Monday, 8 November 2010



The Home Office has vetoed the performance of an acclaimed drama due to be performed in Rochester Prison.

The play, called "Inside" is about the problems of young fathers in prison and was to be performed in Rochester Prison on Wednesday 10th November.

But now the theatre company producing the play has been told that the Home Office has vetoed the performance because they claim, in these times of austerity and cuts, it's not appropriate to let prisoners watch drama.

This is in spite of the fact that the head of education at the prison and the Governor were in favour of the performance -- and the prison wasn't even going to have to pay for it.
The theatre company, Playing On, works with young people in prison to provide professional development for them as as actors and theatremakers.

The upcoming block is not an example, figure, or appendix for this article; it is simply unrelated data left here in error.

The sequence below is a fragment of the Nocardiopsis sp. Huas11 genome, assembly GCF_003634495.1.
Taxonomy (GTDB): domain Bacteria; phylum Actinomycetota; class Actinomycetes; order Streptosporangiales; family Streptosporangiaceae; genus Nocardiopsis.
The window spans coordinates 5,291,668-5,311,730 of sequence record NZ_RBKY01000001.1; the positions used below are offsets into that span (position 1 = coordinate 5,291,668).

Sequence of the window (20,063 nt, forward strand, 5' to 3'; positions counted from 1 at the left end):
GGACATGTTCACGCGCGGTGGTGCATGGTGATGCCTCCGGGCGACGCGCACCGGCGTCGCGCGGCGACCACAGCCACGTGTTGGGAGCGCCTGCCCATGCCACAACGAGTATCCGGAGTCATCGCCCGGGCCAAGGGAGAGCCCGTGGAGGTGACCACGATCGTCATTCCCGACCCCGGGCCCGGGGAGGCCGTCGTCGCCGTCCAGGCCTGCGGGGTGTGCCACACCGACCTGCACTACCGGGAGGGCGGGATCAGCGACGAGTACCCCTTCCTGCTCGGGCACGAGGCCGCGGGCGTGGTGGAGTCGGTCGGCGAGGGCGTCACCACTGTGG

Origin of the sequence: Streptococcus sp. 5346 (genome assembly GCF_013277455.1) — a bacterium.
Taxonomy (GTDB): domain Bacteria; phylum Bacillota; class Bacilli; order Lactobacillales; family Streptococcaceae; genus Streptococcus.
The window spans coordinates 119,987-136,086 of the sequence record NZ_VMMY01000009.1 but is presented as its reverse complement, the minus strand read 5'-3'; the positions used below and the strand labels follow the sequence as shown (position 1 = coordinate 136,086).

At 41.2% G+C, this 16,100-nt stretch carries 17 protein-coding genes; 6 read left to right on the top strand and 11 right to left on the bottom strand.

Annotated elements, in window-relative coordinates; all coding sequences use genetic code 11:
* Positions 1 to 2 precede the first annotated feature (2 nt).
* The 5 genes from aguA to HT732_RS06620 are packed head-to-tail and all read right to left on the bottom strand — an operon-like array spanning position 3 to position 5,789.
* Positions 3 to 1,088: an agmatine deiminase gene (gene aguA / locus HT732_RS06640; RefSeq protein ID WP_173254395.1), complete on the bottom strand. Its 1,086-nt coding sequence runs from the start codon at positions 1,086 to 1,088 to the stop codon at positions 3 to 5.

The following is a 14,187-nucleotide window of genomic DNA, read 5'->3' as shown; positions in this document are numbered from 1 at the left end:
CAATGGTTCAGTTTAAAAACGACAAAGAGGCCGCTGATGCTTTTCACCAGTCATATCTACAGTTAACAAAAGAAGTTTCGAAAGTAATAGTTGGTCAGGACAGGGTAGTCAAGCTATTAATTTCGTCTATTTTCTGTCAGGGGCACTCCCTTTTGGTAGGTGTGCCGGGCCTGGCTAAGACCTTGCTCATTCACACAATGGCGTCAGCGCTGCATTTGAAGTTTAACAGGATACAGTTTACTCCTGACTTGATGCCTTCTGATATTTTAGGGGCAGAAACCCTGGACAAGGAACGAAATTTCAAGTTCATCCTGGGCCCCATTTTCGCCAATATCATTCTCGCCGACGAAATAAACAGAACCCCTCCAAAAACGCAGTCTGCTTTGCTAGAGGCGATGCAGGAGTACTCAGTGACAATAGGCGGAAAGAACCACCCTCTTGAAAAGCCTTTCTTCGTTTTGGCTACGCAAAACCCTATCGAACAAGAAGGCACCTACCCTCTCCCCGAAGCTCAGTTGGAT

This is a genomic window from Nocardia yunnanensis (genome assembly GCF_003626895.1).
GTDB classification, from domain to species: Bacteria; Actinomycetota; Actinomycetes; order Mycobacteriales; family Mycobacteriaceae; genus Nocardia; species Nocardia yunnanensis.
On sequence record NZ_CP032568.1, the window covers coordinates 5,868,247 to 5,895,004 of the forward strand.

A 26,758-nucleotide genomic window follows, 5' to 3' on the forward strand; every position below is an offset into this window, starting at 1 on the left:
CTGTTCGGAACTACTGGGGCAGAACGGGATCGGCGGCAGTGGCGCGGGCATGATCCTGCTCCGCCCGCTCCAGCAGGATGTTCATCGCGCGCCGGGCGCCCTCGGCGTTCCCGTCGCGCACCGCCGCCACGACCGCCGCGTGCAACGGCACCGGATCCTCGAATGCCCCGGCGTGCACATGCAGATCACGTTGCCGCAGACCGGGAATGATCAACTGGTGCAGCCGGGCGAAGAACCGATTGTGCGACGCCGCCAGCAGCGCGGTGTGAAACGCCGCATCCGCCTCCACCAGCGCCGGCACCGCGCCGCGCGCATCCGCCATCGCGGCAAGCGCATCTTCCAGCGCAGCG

The play came out of workshops for young fathers in Rochester Prison put on in 2008.

The performance was to include a question and answer session between the audience and the young cast who would have been able to talk about their paths into education and full-time employment.

The play's writer, Broadstairs-based Philip Osment, said: "What sort of goverment is it, that can admit that prison isn't working but won't allow work to be done with them, which encourages them to address their behaviour and looks at ways of changing?

"Are they just worried about tabloid headlines saying prisons are having it too easy?"

Mr Osment added: "Do they think that banging up young men - many of whom have psychiatric problems - for 23 hours a day in their cells, is going to address recidivism and mean less victims of crime?

"Meanwhile in Doncaster there are prison riots."

The play will be performed at the Roundhouse Theatre in London from Nov 12th - 27th.


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